There is a strong urge for many expats to own their own home in Thailand, not a good idea. A foreigner can’t own the land their property sits on. A non-Thai cannot own land. They can own the building on the land. You have to lease the land back from a Thai. A foreigner can sometimes own apartments or condominiums, under the Thailand Condominium Act. Many expats have purchased property and are happy with their purchase. Let’s just say, others aren’t so happy.
It’s simply cheaper and makes financial sense to rent. Let’s take the condo I live in, for example. It’s a beautiful three bedroom, 2 bath, furnished, luxury condo with 3 pools, just five minutes from the beach. The selling price for one of these units is $160,000. There is a 30 year lease, you never actually own the condo. The monthly ownership fee is $320. This covers management, security, pool service, gardeners and maintenance. If I invest $160,000 at say 6%, it comes out to be $800 a month plus the $320 for the monthly maintenance fee. That’s a total of $1,120 a month. I rent for $800 a month! By buying the unit, I would lose $320 a month and tie up a considerable amount of principal.
What about appreciation? Condos aren’t like fine wine, prices go down as they age. Construction standards are poor. They age miserably. The prices of condos where I live are going down in price. People don’t pay a premium price for second hand units. The more expensive the unit, the smaller the market is and new units are opening every day…and not selling. The building goes on relentlessly and unsold inventory just keeps rising. There is a housing bubble in Bangkok and Phuket.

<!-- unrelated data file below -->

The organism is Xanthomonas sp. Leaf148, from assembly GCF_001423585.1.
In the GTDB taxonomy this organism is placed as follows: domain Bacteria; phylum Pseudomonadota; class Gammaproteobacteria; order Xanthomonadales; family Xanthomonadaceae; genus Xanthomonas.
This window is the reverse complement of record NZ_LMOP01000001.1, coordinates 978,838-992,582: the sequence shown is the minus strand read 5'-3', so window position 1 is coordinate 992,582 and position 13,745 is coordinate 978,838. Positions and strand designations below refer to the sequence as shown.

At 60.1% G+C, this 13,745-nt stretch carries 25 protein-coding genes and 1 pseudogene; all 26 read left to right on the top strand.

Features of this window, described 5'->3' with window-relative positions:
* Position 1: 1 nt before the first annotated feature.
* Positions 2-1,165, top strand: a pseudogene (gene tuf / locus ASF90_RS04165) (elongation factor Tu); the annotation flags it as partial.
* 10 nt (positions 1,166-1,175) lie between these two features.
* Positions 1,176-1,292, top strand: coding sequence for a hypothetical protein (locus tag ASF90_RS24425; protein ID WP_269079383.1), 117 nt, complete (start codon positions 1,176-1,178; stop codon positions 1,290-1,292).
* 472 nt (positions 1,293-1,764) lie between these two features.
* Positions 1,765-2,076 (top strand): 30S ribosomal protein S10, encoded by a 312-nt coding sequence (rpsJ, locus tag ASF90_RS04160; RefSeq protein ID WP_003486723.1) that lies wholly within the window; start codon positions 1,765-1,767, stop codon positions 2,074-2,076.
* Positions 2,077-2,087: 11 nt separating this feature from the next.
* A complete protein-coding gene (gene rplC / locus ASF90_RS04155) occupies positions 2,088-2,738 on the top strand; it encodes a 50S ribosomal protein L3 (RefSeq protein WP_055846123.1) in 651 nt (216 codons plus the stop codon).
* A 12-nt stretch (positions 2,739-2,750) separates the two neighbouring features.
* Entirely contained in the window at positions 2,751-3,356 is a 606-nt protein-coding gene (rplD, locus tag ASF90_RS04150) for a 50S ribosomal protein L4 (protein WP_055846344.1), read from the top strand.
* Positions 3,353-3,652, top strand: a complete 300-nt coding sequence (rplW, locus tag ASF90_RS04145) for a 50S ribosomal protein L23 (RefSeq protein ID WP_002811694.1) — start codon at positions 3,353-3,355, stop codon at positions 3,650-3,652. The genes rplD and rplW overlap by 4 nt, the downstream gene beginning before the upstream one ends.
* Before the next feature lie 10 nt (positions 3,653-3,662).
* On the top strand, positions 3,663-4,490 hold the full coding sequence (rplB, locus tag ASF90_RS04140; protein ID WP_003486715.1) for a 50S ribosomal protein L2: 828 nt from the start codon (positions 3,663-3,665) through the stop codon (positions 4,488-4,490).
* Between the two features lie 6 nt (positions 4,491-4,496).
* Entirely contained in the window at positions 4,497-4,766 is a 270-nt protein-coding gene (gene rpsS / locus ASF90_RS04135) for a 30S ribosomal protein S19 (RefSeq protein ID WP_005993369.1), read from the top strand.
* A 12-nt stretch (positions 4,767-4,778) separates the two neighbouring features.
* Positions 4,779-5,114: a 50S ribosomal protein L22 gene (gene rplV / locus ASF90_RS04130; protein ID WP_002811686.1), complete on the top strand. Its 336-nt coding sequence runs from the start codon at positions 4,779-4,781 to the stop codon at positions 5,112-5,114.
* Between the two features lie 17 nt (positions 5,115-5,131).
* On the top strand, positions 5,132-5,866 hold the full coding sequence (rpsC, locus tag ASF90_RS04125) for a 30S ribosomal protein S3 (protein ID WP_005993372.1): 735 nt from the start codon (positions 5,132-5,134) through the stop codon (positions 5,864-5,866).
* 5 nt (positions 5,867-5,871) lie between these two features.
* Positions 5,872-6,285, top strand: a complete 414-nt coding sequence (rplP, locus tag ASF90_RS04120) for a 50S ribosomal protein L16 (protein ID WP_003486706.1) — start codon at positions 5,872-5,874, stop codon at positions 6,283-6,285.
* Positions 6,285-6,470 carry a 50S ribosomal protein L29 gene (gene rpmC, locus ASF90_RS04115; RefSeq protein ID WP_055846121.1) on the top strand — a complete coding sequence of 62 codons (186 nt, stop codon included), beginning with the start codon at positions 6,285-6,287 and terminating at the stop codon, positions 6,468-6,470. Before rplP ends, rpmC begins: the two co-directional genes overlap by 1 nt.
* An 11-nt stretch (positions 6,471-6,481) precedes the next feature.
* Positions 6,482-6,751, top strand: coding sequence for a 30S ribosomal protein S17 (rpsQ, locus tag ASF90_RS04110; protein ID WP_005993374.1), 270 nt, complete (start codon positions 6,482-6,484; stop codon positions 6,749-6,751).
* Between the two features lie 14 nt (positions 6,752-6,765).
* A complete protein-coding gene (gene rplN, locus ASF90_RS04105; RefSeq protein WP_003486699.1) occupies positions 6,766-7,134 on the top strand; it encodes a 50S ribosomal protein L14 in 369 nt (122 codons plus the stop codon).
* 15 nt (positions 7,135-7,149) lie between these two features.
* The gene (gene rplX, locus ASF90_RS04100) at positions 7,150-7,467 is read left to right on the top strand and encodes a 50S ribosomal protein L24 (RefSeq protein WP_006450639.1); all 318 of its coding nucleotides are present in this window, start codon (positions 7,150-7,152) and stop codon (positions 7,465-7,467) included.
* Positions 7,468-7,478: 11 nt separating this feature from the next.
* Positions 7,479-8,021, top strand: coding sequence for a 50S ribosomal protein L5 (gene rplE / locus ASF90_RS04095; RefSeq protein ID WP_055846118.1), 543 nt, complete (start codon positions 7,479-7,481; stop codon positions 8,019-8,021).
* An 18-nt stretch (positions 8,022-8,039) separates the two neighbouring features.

Condos are often badly managed. The money for the maintenance is squandered, spent on silly things or more likely just pocketed. A strong owner’s committee has to oversee how fees are being spent or else it disappears. Often the owners of a condo project go bust or fees simply aren’t paid. Fees collected are barely adequate to pay for costs. With a lack of basic services, building maintenance just doesn’t happen and value of all units in the project goes down!
There are the usual problems with living in a condo. Noisy neighbors or noise from outside, you name it. Factors that are easily solved in the West can be a nightmare in Thailand. When you have a problem in Thailand, it is not always easily solved. Trying to solve it often escalates it to another level and you’re left with one way to fix it…move!
Everything I’ve written about condos goes for houses as well. I have a friend who built a luxury home on spec. It’s a gorgeous home, he originally put on sale for $550k. A few years later it’s still unsold at $390k. Renting a property in Thailand is the way to go. It suits expats to rent because they can come and go as they please and not have money tied up in a country with an unstable government.
I suggest investment elsewhere and use the income from those investments to rent in Thailand. Places do sell, but the market is slow. There are plenty of places to rent. Rents in various parts of the country vary widely. In Phuket 10,000 baht ($300) a month would “buy” very little for a foreigner; however in Chaing Mai it could mean a very comfortable house or apartment. Rents are always negotiable with the low season is the time to shop. A year-long contract is the way to go, bearing in mind that the owner will want to charge more for the high season. Try and avoid doing business with a Thai landlord by the way. Make sure your lease spells out exactly how a deposit is to be returned.
Bottom line: Save your money, rent in Thailand.